re your question, by capturing the doubts in jars I simply mean finding ways of containing and labelling them so that they can be explored according to your own timescales and rules rather than having the doubts themselves dictating the state of your emotional and spiritual health. Does that make it any clearer?

JW said...

I have a few questions I am getting round to answering, and I'm really glad to have a set of leaders who I can rely on to give me a good answer, or get back to me when they have one.
Ever since I first started reading the bible for myself I have been trying to rip off all the sunday-school sheen and look at what the bible says about what we are and what we can be. But one thing I have learned is that for a time, when I used to think I trusted God, I actually trusted my own ability to rationalise. I have since learned that while I will never accept nonsense or poor answers, I can at pray about my questions and go to sleep!
I also tend more and more to relish these paradoxes as they come up, because after you see the third horible problem turn into an amazing truth, you feel a bit better about the rest.

Ben said...

My doubts are far more than pets. They make my faith real. I don't have answers to everything, but enjoy the questions, i have a solid base but around that have a lot of creative doubts. And funnily enough it is my doubts that stimulate me to learn more, think more, grow more...my doubts are a gift of God.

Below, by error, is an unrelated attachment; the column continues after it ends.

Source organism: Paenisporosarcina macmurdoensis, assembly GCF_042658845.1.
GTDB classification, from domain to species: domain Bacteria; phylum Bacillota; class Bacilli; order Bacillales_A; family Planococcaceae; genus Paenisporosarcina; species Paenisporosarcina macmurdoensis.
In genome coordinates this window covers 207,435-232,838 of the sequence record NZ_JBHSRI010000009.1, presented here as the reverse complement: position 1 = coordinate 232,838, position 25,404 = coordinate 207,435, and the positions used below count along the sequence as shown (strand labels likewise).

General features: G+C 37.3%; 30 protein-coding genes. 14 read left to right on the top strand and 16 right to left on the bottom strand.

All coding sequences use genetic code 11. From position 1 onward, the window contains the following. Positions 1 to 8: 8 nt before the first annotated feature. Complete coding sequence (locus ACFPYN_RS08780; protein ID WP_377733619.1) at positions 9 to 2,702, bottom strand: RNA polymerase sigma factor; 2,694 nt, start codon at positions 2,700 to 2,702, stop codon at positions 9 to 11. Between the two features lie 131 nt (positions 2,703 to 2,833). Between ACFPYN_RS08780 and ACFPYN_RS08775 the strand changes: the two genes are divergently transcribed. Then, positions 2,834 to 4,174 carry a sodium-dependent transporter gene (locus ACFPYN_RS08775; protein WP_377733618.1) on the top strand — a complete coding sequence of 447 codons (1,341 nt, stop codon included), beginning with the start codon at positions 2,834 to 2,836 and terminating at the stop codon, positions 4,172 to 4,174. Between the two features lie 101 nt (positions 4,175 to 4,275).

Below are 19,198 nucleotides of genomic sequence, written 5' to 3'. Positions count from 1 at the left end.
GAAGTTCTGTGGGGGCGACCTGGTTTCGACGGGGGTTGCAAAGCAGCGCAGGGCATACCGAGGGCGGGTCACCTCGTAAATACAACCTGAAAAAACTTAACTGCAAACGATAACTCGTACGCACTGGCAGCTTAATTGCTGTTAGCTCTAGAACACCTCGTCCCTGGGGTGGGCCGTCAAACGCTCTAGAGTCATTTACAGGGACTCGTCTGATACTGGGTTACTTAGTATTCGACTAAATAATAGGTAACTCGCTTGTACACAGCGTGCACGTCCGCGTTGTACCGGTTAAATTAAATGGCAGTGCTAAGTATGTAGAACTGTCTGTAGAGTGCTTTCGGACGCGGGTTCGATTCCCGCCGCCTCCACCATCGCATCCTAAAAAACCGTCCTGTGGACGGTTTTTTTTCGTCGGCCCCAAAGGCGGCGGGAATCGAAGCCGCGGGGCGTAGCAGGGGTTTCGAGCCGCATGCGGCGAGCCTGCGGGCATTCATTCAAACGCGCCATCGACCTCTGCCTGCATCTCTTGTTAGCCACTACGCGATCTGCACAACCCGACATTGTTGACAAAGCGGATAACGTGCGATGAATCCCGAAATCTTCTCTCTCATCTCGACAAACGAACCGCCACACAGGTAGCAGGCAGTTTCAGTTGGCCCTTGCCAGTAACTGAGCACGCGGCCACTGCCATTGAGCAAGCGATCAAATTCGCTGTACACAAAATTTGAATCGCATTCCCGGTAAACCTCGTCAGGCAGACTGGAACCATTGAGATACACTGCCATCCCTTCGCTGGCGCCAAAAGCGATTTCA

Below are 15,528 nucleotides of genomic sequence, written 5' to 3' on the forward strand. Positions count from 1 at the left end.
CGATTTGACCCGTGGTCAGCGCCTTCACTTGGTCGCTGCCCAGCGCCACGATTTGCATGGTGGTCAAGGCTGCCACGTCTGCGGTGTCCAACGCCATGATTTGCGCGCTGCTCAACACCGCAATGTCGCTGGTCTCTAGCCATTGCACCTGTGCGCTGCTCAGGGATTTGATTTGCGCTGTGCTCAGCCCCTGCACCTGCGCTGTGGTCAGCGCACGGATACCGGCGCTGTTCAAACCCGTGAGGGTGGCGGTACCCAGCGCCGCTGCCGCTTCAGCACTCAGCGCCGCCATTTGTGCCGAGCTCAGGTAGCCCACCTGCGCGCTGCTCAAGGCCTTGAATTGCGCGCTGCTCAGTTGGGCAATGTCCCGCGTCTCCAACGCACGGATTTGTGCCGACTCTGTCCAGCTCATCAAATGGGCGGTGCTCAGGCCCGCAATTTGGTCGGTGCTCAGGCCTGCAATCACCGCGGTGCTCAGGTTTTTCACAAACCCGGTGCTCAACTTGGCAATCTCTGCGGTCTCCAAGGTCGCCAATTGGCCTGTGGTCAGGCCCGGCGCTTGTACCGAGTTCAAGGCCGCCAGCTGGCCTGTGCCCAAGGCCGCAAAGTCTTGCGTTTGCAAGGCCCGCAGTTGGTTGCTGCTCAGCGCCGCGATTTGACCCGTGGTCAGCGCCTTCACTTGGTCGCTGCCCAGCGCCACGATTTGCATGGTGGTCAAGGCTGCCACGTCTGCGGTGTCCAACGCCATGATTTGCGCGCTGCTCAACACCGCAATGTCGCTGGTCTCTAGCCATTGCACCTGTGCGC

spurious said...

Isn't having doubts about faith a bit nonsensical? Faith in itself is an doubt-avoidance tactic as you abandon the idea of logical answers and evidence that allows for rational thinking, and turn instead to faith. The notion of faith is banded about as if it possesses some innate quality that allows for the fact that there are no reasonable grounds whatsoever to believe the belief in question.

I'm finding the one or two comments about accepting answers from elsewhere and letting go of confidence in our own ability to rationalise a bit tragic. Your God has given you a mind, so why not use it? The hierachy of power in the sense that congregations are expected to sit sheep-like and lap up whatever answer their 'leaders' give them sums up much about what is wrong with the church.

Faith is a powerful concept, but let's not dress it up for what it isn't: faith is an admittance that despite lack of evidence (and in many cases evidence to the contrary) an individual is stubbornly committed to a belief. In my mind, it's a pretty lame last resort and fails to meet the required level of justification for a claim of knowledge.

Matt Wilson said...

Spurious,
I generally like your probing comments but more recently I've detected a certain boundedness in the way you seem to understand epistimology. My own position, and it would seem the position of the others commenting on this post is not that rationality is how we know and faith is what we're left with when we don't know but that faith itself is a way of knowing - a deep and ancient way of knowing that often transcends the limitations of human understanding.
I'm personally committed to both ways of knowing (reason and faith) hence these recent posts about doubts, questions etc. Sometimes reason and faith flow together well which is great, sometimes they don't which is really awkward and at this point choices have to be made about which way of knowing is best suited to the issue in hand.

spurious said...